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Danes drag the Danish state to court over war in Iraq


From Dr. Coilín ÓhAiseadha
Sendt: 12. oktober 2005 03:54
Politiken: Danes drag the Danish state to court over war in Iraq

Below is a translation of an article from the Danish centre-left daily newspaper, Politiken, about the institution of constitutional proceedings against the Danish government on Tuesday.

I chose this article as one that reflects differing views of prospects for the case even to be accepted for consideration by the Danish High Court.

Best,
Coilín.

10 Oct 2005 22:56
Danes drag the Danish state to court over war in Iraq

24 Danes believe that Denmark's participation in the war in Iraq is in violation of the Danish constitution, and are now summoning Prime Minister Anders Fogh Rasmussen to appear before the High Court. A professor in constitutional law is in agreement, but doubts whether the case belongs in court.

By Trine Maria Ilsøe

At 1.30 pm on Tuesday afternoon, 24 Danes delivered a 74-page writ to the High Court and summoned thereby Prime Minister Anders Fogh Rasmussen (Liberal Party) before the Court as representative for the state.

The plaintiffs are hoping to get the Court's confirmation that it was illegal that a majority in the Danish Parliament on 21 March 2003 gave its permission for Denmark's participation in an attack on Iraq.

"For the sake of posterity it is important to establish that members of parliament must comply with the Constitution. A breach of the Constitution has been committed, and the Court must rule on this. Otherwise people can pick and choose as they please from the Constitution," said Christian Harlang, who is representing the plaintiffs together with Bjørn Elmquist.

Not under attack
The identity of the 24 plaintiffs will be revealed at a press conference later today, Tuesday.

"Denmark was not under attack when the decision was taken. The argument that there were weapons of mass destruction which could hit Western Europe in 45 minutes was completely untrue," said Christian Harlang.

Only in self-defence
Constitutional cases are rare in Denmark. The last ones were in 1998 and 1999, to do with the Maastricht Treaty and the Tvind case, respectively. In this case, it is Section 19 of the Constitution that is the focus of attention.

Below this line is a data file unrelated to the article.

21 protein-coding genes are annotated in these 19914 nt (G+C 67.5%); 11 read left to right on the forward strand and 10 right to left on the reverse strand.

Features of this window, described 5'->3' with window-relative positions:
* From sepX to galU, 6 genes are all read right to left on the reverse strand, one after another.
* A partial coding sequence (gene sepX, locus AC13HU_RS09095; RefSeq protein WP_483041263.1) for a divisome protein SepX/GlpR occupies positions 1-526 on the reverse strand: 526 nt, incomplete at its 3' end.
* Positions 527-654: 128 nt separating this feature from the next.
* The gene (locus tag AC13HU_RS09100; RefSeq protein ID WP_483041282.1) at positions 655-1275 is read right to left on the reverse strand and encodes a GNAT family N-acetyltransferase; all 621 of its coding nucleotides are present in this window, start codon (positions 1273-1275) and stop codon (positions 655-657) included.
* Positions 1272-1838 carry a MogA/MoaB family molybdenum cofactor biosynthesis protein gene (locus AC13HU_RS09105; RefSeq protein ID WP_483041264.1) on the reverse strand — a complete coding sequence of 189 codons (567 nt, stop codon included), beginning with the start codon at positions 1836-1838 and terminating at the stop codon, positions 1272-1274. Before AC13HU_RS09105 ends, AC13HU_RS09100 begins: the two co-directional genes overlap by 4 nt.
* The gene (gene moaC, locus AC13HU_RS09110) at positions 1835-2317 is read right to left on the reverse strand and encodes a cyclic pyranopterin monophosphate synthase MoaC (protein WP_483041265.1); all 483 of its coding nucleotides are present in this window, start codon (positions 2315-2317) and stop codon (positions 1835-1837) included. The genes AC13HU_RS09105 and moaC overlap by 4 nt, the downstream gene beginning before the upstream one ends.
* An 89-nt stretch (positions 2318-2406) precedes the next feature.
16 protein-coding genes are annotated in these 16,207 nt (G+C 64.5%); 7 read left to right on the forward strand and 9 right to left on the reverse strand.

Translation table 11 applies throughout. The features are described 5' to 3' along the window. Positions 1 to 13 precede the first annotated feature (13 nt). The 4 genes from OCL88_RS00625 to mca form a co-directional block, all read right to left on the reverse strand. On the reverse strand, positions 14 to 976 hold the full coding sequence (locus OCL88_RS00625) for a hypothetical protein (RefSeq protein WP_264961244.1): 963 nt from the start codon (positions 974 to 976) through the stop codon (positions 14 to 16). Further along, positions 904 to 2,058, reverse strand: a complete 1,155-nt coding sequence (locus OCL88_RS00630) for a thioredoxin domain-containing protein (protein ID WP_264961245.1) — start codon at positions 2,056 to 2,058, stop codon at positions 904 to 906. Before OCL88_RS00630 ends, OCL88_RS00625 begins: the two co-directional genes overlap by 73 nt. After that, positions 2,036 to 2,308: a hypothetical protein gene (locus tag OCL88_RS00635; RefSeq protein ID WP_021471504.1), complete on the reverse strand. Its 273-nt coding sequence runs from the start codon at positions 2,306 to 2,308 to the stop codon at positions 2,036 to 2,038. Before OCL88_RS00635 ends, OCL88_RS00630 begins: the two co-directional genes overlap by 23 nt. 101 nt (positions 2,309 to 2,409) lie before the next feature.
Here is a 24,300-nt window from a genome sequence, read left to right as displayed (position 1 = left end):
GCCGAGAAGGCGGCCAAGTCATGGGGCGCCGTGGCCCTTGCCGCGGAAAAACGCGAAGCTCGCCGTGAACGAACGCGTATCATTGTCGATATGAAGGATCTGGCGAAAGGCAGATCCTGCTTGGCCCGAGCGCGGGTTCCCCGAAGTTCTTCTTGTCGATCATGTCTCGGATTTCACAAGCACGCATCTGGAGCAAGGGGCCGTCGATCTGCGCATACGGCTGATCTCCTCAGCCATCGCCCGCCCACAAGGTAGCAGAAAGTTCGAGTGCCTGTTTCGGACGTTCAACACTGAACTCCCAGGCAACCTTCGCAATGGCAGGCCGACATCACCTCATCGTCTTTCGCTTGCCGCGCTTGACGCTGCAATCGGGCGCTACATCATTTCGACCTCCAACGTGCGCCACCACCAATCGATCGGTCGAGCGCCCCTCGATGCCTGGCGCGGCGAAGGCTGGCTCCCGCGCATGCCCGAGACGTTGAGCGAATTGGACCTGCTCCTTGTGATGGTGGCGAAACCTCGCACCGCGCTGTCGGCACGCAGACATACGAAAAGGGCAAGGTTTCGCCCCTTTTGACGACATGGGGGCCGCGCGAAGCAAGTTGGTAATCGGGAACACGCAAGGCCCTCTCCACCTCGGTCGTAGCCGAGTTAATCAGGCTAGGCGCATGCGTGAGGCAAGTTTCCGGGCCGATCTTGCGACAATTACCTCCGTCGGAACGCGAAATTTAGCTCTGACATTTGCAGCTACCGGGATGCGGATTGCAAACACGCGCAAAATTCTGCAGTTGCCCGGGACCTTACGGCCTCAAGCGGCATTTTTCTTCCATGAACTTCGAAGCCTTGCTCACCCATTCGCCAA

The plaintiffs' main case is that when the Constitution was amended in 1953, this section was brought into line with the Charter of the United Nations. This means that all use of force is forbidden unless in self-defence or in accordance with a resolution of the Security Council of the United Nations. Neither of these two conditions was fulfilled, they say.

The first hurdle to be cleared is to be allowed to continue the legal process, if the State challenges the right of the 24 persons to bring the case.

Constitution in more than name
But Christian Harlang does not believe there will be a problem.

"It is important to establish that we have a Constitution, not just in word, but in deed. This was a decision of great significance for the country, so the right to bring cases is extended," he said.

Henning Koch, professor in constitutional law at the University of Copenhagen, agrees with the plaintiffs that the war in Iraq is illegal. Nevertheless, he is not certain that the courts are the right place to consider the question, because foreign policy is not just about law, but at least as much about power.

"This is the most complicated question you can ask a court to decide, because you are requesting a legal body to set aside a foreign policy decision which was not just made by the government, but also had the stamp of approval of the Danish Parliament," he said.

"You must remember that the majority believe that the military action was in accordance with the UN Convention and thereby also with the Constitution. In this sense, you are asking the Court to reject their view."

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Military force
This is what the Danish constitution says:
Section 19, subsection 2. With the exception of defence against armed attack on the realm or Danish forces, the Monarch cannot use military force against a foreign state without the consent of Parliament.

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